Aug. 20--The New Bern Board of Aldermen on Tuesday approved the Housing Authority's effort to borrow $17 million in bond revenues to refurbish Craven Terrace.
Mary Ann Rusher, a lawyer from Raleigh who is the Housing Authority's bond counsel, said the bonds are different from what the city normally issues when working on major capital projects. They are "conduit bonds" that have to be issued by a government entity (the Housing Authority) to be tax exempt, she said.
The bonds would be issued to a private, for-profit entity called Craven Terrace LP which will be partly owned by Transformation Venture Capital, a nonprofit set up by the Housing Authority last year, and the contractor, Evergreen Partners of Florida. But 99 percent of the bonds would be issued to a tax credit investor (like a bank or insurance company), which would own 99 percent of Craven Terrace, she said.
In order to get the tax credits, at least 50 percent of the funding must come from tax-exempt bonds, Rusher said.
"The bond orders, when issued, are not a debt of the Housing Authority and they are not a debt of the city of New Bern," she said. "They are repayable solely on the rents that this limited partnership receives from the projects (rents supported by federal Section 8 laws)."
There are four levels of financing for the rehabilitation, Rusher said: a HUD program that guarantees the repayment of the mortgage, tax credits, historic housing tax credits, and bonds.
E.T. Mitchell, chairman of the Housing Authority Board of Commissioners, said that when rehabilitation begins and the financing comes through the Rental Assistance Demonstration Program, or RAD, the New Bern Housing Authority will still have the title to the land where Craven Terrace is, but the buildings will be owned by the lenders. Once the loans are paid off, the Housing Authority would have the option of purchasing the buildings and paying off any outstanding loans.
The Housing Authority and limited partner would co-manage the properties, she said.
The Limited Partnership would own Craven Terrace for at least 15 years before it could be sold off, Rusher said.
Mitchell said the RAD program was set up for 40 years, and Nancy Adolph, a Housing Authority Board of Commissioners member, said Craven Terrace would remain for at least 40 years.
Mitchell said 42 units at the back of Craven Terrace are in the flood plain and are slated to be demolished. Any people living in those units would be given vouchers to find other housing, she said.
Alderman Bernard White said that, for as long as he's lived in New Bern, Craven Terrace was not prone to flooding, and since drainage issues have been taken care of in the area, there is no water standing after a storm.
But Mayor Dana Outlaw pointed out the city has to rely on flood maps from the Federal Emergency Management Agency (FEMA) and if the city does not comply with those maps, it could mean a loss of federal funds.
About $3 million will be spent on upgrading the sewer system, Mitchell said. Because the Housing Authority is using federal historic housing tax credits, only the interiors of the units can be renovated.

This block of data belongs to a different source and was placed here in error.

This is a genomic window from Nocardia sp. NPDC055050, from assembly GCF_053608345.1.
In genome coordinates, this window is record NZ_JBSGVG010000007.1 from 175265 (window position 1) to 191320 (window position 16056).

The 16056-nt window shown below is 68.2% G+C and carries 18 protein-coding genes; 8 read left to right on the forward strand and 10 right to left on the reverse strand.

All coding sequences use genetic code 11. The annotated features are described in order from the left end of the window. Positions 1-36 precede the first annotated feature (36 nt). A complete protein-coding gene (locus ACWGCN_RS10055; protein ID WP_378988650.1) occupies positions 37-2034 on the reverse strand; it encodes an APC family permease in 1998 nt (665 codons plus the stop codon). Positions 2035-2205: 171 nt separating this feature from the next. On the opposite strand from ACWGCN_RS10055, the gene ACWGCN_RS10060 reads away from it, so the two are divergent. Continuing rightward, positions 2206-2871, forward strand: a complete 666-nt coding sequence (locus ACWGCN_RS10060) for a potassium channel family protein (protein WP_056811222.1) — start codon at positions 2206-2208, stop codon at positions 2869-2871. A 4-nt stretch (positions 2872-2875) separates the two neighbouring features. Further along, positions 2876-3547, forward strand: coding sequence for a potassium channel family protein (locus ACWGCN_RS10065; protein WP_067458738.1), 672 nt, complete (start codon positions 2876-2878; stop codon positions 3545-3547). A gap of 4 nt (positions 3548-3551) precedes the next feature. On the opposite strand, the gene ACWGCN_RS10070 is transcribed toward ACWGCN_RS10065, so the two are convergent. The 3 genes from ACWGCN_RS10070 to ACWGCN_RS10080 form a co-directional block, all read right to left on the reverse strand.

Craven Terrace was built between 1941 and 1953 and is functionally obsolete and expensive to renovate, she said.
The Housing Authority Board of Commissioners approved a budget of $27.3 million for the rehabilitation on July 24. The $17 million in bonds that is being applied for is the hard cost of construction. The remainder, $10.3 million, is the soft cost for consultants, architects, fees and lawyers.
Julian Marsh, executive director of the New Bern Housing Authority, said Wednesday there are still hurdles to overcome before construction can begin at Craven Terrace. One of the largest hurdles is whether HUD finds the RAD project compatible with the city's $400,000 Choice Neighborhood Planning Grant that is targeting the Five Points and Duffyfield area. Craven Terrace is the largest site in the planning area, he said.
Marsh said he does not want to see the RAD project negatively affect the city's Choice Neighborhood Planning Grant from getting a multi-million dollar Implementation Grant.
The Housing Authority is finalizing the Craven Terrace plans to submit to HUD along with the loan application. Marsh said initially they were hoping to begin the renovations this fall, but now it is uncertain when work will begin.
A resolution to show approval of the New Bern Housing Authority borrowing $7 million for Phase I of the rehabilitation passed 5-1 on a motion from Pat Schaible and seconded by Johnnie Ray Kinsey. White voted against the motion. Alderman Victor Taylor was absent. A resolution approving the borrowing of $10 million for Phase II on a motion by Jeffrey Odham was seconded by Dallas Blackiston; it also passed 5-1 with White opposing.
Odham said the way the resolution is worded, it could be misconstrued because it states the board would provide approval of a multi-family housing facility know as Craven Terrace apartments.
"And I know how the public is and their listening will stop at that point," Odham said, adding the board is not there not to approve the projects, but the bond financing.
Schaible agreed and amended her motion.
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